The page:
Enchanted Arms embraces bilingualism


Due for release on 29 August, Enchanted Arms is the fully localized version of From Software's more awkwardly named and rather annoyingly capitalized [eM] eNCHANT arM, the first traditional Japanese RPG to emerge on the Xbox 360. For its American release, the fine French folks at Ubisoft have bravely volunteered to publish the game and translate the gratuitous amounts of Japanese voice and text into something more palatable to a Western audience.

Then again, many localizations turn out be anything but palatable, representing the aural equivalent of vicious food poisoning. The mere memory of Shenmue's soulless soccer kids causes great discomfort and anxiety, feelings that are slightly dimmed by Ubisoft's intentions to include both Japanese and English soundtracks on the Enchanted Arms disc. Excellent news, to be sure, but frustrating in the sense that Ubisoft is one of the few publishers that actually does put a great deal of care into cinematic presentation, generally avoiding talentless talkers who end up in the recording studio through sheer chance. Based on Grandia II, their English efforts might not be nearly embarrassing enough to warrant this feature.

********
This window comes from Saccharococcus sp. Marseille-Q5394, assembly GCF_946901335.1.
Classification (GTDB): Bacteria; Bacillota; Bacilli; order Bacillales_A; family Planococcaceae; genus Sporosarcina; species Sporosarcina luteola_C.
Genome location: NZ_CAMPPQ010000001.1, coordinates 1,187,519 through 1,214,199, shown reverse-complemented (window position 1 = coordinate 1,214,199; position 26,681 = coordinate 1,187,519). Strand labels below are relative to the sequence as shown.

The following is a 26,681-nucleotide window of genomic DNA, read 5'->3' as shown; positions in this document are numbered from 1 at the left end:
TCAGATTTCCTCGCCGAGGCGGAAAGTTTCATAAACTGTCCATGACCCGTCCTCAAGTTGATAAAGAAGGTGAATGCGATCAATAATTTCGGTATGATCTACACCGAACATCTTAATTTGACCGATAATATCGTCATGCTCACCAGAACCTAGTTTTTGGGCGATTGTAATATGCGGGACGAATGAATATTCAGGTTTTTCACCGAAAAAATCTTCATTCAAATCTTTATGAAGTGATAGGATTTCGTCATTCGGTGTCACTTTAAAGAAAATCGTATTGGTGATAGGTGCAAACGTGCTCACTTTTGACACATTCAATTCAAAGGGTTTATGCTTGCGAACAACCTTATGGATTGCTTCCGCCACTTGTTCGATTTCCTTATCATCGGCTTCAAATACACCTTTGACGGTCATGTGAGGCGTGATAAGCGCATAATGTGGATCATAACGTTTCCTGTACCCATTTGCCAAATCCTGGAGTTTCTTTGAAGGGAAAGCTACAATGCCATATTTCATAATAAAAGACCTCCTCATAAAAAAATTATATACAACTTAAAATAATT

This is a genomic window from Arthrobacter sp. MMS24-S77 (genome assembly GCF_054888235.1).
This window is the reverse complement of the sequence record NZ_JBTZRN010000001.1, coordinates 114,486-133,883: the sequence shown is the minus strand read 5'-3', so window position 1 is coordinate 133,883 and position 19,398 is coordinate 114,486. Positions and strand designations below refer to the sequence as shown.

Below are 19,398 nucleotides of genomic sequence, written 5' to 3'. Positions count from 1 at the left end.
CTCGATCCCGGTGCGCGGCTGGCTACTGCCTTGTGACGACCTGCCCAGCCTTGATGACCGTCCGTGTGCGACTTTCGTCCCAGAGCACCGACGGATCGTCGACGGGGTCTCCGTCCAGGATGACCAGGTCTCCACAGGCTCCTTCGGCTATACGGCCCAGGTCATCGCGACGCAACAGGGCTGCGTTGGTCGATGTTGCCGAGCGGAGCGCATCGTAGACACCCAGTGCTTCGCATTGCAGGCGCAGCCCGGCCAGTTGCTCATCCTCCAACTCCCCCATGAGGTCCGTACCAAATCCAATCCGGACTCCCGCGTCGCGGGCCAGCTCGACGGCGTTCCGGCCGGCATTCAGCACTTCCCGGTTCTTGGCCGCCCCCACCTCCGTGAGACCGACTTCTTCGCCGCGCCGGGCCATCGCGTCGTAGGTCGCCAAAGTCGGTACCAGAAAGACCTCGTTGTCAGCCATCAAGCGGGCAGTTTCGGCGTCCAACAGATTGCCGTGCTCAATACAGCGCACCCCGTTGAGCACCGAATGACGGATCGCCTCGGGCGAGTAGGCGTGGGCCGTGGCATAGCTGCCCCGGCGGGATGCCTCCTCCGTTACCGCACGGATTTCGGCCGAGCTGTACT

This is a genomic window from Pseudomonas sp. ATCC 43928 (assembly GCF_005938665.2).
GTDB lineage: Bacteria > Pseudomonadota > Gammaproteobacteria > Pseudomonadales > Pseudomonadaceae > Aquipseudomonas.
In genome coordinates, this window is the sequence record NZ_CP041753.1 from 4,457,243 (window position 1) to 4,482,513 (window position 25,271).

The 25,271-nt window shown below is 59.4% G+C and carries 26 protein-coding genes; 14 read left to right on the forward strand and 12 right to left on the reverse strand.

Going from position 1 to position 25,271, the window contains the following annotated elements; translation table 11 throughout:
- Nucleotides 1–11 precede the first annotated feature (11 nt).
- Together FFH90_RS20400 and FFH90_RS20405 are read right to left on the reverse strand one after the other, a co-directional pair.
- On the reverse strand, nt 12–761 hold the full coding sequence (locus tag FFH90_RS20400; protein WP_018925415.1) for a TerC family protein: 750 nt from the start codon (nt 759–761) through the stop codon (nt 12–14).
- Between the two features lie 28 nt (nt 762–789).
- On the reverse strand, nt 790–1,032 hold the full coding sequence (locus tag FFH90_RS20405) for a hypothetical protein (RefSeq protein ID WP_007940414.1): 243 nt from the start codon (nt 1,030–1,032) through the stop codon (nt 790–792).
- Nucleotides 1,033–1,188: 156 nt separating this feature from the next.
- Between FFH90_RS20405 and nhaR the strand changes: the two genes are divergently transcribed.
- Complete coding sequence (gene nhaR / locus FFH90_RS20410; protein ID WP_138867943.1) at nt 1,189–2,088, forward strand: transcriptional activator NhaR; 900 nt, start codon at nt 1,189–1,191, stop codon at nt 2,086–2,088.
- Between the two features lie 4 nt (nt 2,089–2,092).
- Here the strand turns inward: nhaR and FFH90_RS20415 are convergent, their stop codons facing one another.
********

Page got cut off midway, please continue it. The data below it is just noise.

And really, "feature" is a good word to describe it. With advanced compression techniques and new, Blu-tinged storage mediums arriving, there should be no reason for gamers not to have a choice in who they hear blathering about chosen ones and ancient, poorly imprisoned evils. It's about time that publishers and developers realized that poor voice acting is no laughing matter.

[A video involving magical limbs is embedded in the second part of the post.]

This article was originally published on Joystiq.